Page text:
Tues March 13 2012 - Starts 6pm 7:00-9 pm
6-7 pm Social hour with pizza and drink for $5
Price: ASMP NorCal members: $5.00 Affiliates, students $10.00 Non-members $15.00 Pizza and drinks will be available with the purchase of a $5 food ticket.
Left Space Studios 2055 Bryant Street San Francisco, CA 94110
Faced with a 24 hour news cycle, competition from all sides (including social media), and an endless stream of technological advances, what exactly is it like to work in the news media today? Join us on Tuesday, March 13th as ASMP Northern California presents Photojournalism Today featuring some of the leading working California and national photojournalists.
The best photojournalists need to be more creative than ever, and our collection of panelists are at the leading edge. Panelist Jane Tyska, for instance, has lately covered the late-night raids, rallies, and marches of Occupy Oakland, using an Eye-Fi card to send still and video images from the front line. Come hear Tyska share these experiences, as well as how she uses Twit Pic and Twit Vid to promote the Oakland Tribune’s website and help drive traffic while covering the news in real time.
The feature story too has changed, expanding from stills on a page to multimedia storytelling featuring audio and video to more fully engage viewers. San Francisco Chronicle staffer Mike Kepka will be on hand to describe how he stays at the forefront with his innovative weekly multimedia feature column, The City Exposed. And San Francisco Chronicle Director of Photography Judy Walgren will shed light on how she manages to keep on top of changing work flows and technologies, especially as budgets and resources stretch thin.
Freelance news photographer Noah Berger will further address the complexities of shooting on assignment for the Associated Press (AP) and New York Times, among other publications, while Professor Ken Kobré will debut segments of his new documentary, Deadline Every Second: On Assignment with 12 AP Photojournalists.
So join us on Tuesday, March 13th for a highly interactive and entertaining session as we learn exactly what constitutes Photojournalism Today.
About the Panelists:
Noah Berger is a freelancer who has spent the past 17 years covering Bay Area news for editorial, corporate, and government clients. On the news side, Berger works principally for the Associated Press, San Francisco Chronicle, Bloomberg News and the New York Times. He also covers transportation/development issues for state agencies and health care for the Blue Shield Foundation and the University of California, San Francisco (UCSF). Despite the stress of maintaining a freelance career, Berger still loves (almost) every day of shooting.
Mike Kepka has been a San Francisco Chronicle staff photographer since 1999. Five years ago, he started producing his own photo/multimedia column for the Chronicle called The City Exposed, which celebrates San Francisco’s quirky collection of characters. In the past year he has transformed his column into a venue for new forms of multimedia techniques that continue to follow a true “one-man-band” style of reporting and production. At the dawn of what looks to be a new boom in digital storytelling, Kepka is excited to be helping pioneer these new forms of journalism. You can follow Kepka’s work at www.Sfgate.com/cityexposed and http://vimeo.com/sfchronicle and on Twitter at @thecityexposed.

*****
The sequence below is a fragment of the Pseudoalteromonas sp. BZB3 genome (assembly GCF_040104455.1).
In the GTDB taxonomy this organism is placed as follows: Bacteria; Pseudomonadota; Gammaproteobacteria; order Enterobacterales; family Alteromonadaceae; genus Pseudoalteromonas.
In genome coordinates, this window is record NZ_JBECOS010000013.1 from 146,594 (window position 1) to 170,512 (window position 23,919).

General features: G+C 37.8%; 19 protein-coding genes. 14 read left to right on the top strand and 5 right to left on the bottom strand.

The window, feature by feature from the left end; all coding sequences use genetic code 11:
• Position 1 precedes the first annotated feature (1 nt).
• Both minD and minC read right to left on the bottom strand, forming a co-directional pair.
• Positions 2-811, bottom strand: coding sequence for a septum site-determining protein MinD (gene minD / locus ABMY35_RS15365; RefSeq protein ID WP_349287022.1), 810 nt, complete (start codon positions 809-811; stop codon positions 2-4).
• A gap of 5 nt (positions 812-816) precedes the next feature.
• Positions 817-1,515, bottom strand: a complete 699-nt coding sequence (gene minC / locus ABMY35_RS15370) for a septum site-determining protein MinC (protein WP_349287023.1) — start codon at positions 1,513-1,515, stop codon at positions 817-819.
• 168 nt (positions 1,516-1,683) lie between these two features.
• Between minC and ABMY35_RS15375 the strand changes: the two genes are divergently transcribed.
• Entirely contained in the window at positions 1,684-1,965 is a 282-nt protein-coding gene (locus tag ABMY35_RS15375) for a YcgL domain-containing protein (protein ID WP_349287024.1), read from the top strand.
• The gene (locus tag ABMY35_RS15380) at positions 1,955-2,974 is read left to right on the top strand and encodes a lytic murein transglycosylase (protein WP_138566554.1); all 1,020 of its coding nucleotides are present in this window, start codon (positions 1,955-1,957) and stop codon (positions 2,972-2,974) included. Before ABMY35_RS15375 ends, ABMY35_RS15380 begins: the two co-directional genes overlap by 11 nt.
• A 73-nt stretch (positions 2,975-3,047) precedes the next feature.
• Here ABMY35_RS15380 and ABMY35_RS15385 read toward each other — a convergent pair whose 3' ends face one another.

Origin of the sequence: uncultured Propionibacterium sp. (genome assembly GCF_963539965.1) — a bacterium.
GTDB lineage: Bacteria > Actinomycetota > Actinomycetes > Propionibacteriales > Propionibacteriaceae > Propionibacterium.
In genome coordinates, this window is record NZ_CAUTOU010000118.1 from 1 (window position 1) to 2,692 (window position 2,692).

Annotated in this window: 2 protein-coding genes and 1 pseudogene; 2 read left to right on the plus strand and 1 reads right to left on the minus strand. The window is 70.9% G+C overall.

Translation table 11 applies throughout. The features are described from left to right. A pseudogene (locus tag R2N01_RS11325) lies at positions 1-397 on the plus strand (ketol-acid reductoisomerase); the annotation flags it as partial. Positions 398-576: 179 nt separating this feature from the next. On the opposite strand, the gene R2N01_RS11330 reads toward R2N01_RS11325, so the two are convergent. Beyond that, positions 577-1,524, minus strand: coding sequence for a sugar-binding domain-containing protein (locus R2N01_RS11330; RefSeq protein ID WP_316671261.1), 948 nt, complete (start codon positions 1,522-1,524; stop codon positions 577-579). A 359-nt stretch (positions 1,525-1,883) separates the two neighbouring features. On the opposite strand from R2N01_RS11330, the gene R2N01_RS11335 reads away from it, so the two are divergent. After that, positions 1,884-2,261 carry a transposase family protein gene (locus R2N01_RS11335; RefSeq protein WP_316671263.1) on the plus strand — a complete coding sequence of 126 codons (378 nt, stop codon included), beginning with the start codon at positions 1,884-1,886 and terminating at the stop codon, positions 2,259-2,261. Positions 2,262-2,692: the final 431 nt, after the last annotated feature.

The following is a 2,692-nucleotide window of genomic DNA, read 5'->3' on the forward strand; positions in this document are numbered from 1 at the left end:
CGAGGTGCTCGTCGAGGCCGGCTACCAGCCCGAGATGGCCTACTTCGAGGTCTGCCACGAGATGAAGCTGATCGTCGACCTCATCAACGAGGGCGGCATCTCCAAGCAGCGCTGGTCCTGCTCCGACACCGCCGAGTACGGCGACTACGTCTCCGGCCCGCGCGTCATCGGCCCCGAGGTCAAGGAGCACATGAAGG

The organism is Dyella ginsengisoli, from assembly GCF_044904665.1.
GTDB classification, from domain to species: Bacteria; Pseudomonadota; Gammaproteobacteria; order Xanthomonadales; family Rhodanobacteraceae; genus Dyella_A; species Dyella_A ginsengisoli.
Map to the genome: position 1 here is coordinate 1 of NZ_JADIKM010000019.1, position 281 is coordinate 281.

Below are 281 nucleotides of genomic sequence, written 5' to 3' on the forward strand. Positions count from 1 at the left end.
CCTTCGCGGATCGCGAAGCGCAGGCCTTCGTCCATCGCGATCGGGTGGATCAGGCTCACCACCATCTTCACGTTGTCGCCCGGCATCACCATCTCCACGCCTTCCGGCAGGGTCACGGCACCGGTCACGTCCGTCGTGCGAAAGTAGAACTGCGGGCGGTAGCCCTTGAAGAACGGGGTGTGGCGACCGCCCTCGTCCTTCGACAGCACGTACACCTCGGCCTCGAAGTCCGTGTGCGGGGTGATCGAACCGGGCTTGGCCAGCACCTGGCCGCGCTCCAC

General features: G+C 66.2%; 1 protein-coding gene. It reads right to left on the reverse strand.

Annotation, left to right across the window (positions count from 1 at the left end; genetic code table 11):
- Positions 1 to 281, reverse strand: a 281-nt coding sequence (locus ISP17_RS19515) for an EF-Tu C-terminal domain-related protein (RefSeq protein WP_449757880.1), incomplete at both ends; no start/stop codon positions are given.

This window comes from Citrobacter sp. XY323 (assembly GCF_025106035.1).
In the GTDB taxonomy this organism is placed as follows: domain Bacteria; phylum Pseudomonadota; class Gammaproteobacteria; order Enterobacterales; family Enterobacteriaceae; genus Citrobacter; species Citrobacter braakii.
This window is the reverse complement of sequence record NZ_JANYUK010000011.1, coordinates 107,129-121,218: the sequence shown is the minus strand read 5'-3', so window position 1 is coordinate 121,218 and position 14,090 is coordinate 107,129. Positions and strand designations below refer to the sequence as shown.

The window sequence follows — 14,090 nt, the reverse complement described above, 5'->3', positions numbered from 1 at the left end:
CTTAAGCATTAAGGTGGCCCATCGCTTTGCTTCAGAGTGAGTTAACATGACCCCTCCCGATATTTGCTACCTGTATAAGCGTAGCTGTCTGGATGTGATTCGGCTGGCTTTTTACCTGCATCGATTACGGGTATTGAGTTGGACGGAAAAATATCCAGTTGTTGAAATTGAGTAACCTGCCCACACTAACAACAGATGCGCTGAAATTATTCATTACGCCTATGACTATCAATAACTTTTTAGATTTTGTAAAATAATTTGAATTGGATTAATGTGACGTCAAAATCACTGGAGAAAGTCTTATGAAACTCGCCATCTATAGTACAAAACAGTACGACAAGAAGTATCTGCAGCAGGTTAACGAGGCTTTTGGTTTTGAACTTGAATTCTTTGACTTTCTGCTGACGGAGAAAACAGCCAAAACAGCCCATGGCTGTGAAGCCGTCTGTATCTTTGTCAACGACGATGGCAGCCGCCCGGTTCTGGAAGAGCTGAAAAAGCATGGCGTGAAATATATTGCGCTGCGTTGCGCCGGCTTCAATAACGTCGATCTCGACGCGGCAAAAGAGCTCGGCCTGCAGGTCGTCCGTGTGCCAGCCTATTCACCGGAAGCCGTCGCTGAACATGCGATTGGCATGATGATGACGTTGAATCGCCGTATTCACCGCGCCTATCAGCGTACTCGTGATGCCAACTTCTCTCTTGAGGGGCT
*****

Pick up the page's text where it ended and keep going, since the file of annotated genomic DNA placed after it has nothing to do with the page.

Ken Kobré is a tenured photojournalism/videojournalism professor at SFSU, whose most recent one-hour film, Deadline Every Second: On Assignment with 12 AP Photojournalists is set to premiere in Spring 2012 at the Corcoran in Washington DC, Columbia Journalism School in New York, and UCLA in Los Angeles. Kobré has literally written the book on photojournalism: Photojournalism: The Professionals' Approach (Focal Press, 6th Edition), a 30-year bestseller used in almost every US university where photojournalism is taught.
Jane Tyska is a photo and video journalist at the Oakland Tribune/Bay Area News Group. Tyska spent a month in Nepal and Bhutan in 2010, following a Bhutanese refugee family from a camp in eastern Nepal to their new home in Oakland, and continued to document them until the birth of their first baby. Tyska also documented the aftermath of the earthquake in Haiti and a local contractor’s efforts to help rebuild. She has won numerous awards, including a national award for the Bhutan project from the South Asian Journalists Association and a YIPPA international press photo award for her Haiti work. Tyska has also received recent awards from the California Newspapers Publishers Association and the East Bay and Peninsula Press Clubs. Tyska previously worked for the Portsmouth Press in Portsmouth, NH and Community Newspaper Company in Boston, which included the Cambridge Chronicle and other local papers.
Judy Walgren has been the Director of Photography at the San Francisco Chronicle for just over one year. She faces daily challenges involving a depleted budget and fewer photojournalists to shoot the increasing number of Chronicle iPad app assignments, which require panoramas, galleries, and multimedia. Before coming to the Chronicle, Walgren was staff photographer at the Denver Post, the Rocky Mountain News and the Dallas Morning News, where she was part of a team that received the 1994 Pulitzer Prize for International Reporting on violent human rights abuses against women worldwide. In between staff jobs, Walgren was based in Taos, New Mexico, where she covered assignments worldwide as a freelance photojournalist. She has been awarded the Barbara Jordan Award for reporting on people with disabilities, the Sidney Hillman Award, and multiple Harry Chapin World Hunger Awards, in addition to other honors. Walgren believes in the power of images to change the world.